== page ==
The Village of Minoa is changing the way it provides ambulance service. Monday night, it entered into a shared services agreement with the WAVES, a local not-for-profit ambulance service.
The village will still own the ambulance and equipment, but the employees on the ambulance will now be employed by WAVES. Officials say people in Minoa won't notice much of a difference, and response times will either improve or remain the same.
Mayor Dick Donovan says with less money coming in from county sales tax, and the rising cost of healthcare and retirement the village could no longer afford to run the ambulance service. "If we did not do this, we would have had to disband the service. With the county sales tax last year this village lost a quarter of a million dollars," he said.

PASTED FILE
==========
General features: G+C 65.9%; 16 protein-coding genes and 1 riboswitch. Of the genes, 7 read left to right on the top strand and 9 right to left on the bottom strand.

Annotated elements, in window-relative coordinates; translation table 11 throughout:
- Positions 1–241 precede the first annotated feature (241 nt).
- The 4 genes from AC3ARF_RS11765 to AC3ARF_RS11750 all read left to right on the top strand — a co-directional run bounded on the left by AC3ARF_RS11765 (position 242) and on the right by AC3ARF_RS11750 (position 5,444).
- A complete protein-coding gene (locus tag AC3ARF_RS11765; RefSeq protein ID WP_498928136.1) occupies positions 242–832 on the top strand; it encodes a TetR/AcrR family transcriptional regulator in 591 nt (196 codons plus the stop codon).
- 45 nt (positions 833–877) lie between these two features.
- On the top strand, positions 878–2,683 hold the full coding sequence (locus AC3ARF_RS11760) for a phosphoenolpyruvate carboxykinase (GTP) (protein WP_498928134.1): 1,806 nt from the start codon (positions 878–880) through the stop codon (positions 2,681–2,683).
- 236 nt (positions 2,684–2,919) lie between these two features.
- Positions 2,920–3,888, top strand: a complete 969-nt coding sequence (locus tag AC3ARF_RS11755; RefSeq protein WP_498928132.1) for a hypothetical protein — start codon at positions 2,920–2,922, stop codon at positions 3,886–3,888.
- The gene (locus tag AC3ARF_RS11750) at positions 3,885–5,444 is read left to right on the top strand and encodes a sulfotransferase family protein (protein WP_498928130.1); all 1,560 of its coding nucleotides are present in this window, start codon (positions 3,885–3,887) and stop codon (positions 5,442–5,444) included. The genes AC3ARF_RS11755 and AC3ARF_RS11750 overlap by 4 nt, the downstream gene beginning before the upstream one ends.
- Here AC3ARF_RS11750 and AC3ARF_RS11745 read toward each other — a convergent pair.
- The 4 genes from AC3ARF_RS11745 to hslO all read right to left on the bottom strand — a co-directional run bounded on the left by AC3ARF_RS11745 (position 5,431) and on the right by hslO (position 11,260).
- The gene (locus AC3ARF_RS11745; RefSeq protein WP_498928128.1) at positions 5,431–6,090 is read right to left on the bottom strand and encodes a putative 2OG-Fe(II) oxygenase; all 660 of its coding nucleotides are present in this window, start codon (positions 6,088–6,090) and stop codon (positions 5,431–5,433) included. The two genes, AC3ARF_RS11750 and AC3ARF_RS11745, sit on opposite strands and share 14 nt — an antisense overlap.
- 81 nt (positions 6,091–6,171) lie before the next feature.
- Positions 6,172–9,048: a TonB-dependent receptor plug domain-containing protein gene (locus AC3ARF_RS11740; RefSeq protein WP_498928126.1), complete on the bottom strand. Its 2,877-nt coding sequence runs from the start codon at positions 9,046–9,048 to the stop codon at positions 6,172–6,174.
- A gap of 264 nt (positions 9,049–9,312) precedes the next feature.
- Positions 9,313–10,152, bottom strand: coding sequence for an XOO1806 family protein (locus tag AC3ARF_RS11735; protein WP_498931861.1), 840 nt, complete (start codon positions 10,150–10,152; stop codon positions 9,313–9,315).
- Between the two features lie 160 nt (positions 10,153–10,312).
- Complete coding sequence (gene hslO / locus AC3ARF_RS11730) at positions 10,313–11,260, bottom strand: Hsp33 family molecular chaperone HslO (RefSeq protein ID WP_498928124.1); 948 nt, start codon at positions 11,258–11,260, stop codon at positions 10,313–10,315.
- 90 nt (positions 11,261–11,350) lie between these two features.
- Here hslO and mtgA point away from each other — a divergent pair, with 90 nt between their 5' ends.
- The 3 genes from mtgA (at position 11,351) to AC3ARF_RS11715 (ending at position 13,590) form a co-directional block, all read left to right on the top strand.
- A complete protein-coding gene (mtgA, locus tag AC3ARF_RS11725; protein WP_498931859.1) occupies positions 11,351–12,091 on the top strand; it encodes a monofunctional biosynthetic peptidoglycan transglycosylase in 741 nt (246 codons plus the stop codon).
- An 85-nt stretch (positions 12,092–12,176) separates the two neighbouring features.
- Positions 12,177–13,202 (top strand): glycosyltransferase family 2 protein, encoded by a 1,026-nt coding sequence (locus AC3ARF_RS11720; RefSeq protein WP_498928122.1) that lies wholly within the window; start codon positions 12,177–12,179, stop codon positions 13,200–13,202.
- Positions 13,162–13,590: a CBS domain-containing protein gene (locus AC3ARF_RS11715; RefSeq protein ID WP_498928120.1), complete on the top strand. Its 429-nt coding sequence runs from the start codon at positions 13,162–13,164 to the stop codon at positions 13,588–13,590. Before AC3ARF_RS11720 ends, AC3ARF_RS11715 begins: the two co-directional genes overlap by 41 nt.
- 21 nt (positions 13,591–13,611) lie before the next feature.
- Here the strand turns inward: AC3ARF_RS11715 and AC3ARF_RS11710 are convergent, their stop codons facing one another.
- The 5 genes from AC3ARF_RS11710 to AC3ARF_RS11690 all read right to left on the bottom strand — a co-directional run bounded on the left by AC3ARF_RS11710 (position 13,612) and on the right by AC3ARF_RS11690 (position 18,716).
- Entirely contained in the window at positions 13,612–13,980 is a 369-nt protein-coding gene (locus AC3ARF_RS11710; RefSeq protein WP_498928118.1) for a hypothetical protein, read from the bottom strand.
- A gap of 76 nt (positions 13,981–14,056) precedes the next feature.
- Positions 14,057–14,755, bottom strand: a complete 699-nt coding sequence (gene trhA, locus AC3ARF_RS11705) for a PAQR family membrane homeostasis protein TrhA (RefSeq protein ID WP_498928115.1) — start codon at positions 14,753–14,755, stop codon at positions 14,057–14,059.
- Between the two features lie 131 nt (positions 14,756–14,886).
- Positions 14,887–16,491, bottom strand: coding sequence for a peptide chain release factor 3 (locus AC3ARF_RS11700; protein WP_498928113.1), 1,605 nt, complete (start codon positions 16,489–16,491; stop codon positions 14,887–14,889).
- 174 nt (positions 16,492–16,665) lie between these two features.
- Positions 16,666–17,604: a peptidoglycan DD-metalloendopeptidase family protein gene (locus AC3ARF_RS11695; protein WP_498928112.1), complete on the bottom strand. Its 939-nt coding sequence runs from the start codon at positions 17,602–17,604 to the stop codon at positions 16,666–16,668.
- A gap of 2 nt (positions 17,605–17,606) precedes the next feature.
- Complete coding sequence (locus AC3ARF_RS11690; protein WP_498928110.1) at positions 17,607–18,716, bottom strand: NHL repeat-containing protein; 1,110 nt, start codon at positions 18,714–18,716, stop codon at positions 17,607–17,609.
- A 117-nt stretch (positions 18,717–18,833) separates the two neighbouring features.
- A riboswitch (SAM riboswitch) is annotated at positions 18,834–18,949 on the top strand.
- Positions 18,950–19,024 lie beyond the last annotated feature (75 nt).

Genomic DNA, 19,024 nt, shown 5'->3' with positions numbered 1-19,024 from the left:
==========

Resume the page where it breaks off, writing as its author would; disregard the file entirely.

Sharing services is expected to save the village $55,000. Minoa leaders have the power to abolish this agreement but both the village and WAVES think the partnership will improve services.
"You'll see community training, WAVES has an active community training program, we do lots of CPR and babysitting classes. I think this is a win win for everyone," said WAVES Executive Director Al Kalfass. "I know some people are upset and not prepared for this but I do think in the end this will turn out good for everyone."
The hope is that WAVES will hire the 8 former village ambulance workers. Monday night they were interviewed, WAVES says it will evaluate it's workforce and decide how many to hire in the coming days.